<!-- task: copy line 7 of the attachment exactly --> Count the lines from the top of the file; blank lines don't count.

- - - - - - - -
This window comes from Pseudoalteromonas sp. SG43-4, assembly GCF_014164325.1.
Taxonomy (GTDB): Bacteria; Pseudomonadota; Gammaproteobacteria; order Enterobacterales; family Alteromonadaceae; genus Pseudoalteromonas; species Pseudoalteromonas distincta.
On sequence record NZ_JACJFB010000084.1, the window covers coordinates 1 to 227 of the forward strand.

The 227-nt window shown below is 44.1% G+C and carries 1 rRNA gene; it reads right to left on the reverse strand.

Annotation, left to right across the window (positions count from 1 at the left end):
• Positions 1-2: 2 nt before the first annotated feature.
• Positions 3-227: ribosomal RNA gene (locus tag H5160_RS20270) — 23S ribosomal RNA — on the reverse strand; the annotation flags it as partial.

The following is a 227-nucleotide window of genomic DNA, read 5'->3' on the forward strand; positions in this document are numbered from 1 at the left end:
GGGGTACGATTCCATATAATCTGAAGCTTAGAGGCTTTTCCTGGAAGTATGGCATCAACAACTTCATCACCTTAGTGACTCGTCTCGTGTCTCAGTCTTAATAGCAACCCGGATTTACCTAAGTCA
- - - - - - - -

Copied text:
• Positions 3-227: ribosomal RNA gene (locus tag H5160_RS20270) — 23S ribosomal RNA — on the reverse strand; the annotation flags it as partial.